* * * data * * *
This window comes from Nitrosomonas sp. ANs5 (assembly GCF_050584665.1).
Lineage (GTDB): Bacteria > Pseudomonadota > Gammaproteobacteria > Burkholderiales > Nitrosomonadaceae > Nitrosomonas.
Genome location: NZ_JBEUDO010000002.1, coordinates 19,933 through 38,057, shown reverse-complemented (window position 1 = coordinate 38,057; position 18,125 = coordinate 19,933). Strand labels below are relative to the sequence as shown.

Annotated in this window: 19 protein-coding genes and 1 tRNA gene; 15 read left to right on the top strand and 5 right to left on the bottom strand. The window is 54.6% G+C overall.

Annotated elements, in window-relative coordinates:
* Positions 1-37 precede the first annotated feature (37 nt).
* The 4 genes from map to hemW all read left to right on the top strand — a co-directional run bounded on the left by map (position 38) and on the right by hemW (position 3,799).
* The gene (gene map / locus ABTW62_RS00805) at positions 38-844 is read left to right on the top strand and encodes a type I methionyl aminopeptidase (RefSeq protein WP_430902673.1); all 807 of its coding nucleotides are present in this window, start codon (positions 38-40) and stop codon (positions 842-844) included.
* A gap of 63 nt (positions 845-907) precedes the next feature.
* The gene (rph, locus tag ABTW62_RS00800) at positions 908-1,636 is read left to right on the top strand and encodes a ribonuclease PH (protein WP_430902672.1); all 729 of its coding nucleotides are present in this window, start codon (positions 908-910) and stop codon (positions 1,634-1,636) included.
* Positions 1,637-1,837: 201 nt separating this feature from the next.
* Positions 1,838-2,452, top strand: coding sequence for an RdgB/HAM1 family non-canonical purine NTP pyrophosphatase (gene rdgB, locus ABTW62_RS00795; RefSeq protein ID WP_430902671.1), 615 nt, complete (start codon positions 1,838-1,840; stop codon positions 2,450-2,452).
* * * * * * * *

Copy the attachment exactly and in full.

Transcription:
This window comes from Nitrosomonas sp. ANs5 (assembly GCF_050584665.1).
Lineage (GTDB): Bacteria > Pseudomonadota > Gammaproteobacteria > Burkholderiales > Nitrosomonadaceae > Nitrosomonas.
Genome location: NZ_JBEUDO010000002.1, coordinates 19,933 through 38,057, shown reverse-complemented (window position 1 = coordinate 38,057; position 18,125 = coordinate 19,933). Strand labels below are relative to the sequence as shown.

Annotated in this window: 19 protein-coding genes and 1 tRNA gene; 15 read left to right on the top strand and 5 right to left on the bottom strand. The window is 54.6% G+C overall.

Annotated elements, in window-relative coordinates:
* Positions 1-37 precede the first annotated feature (37 nt).
* The 4 genes from map to hemW all read left to right on the top strand — a co-directional run bounded on the left by map (position 38) and on the right by hemW (position 3,799).
* The gene (gene map / locus ABTW62_RS00805) at positions 38-844 is read left to right on the top strand and encodes a type I methionyl aminopeptidase (RefSeq protein WP_430902673.1); all 807 of its coding nucleotides are present in this window, start codon (positions 38-40) and stop codon (positions 842-844) included.
* A gap of 63 nt (positions 845-907) precedes the next feature.
* The gene (rph, locus tag ABTW62_RS00800) at positions 908-1,636 is read left to right on the top strand and encodes a ribonuclease PH (protein WP_430902672.1); all 729 of its coding nucleotides are present in this window, start codon (positions 908-910) and stop codon (positions 1,634-1,636) included.
* Positions 1,637-1,837: 201 nt separating this feature from the next.
* Positions 1,838-2,452, top strand: coding sequence for an RdgB/HAM1 family non-canonical purine NTP pyrophosphatase (gene rdgB, locus ABTW62_RS00795; RefSeq protein ID WP_430902671.1), 615 nt, complete (start codon positions 1,838-1,840; stop codon positions 2,450-2,452).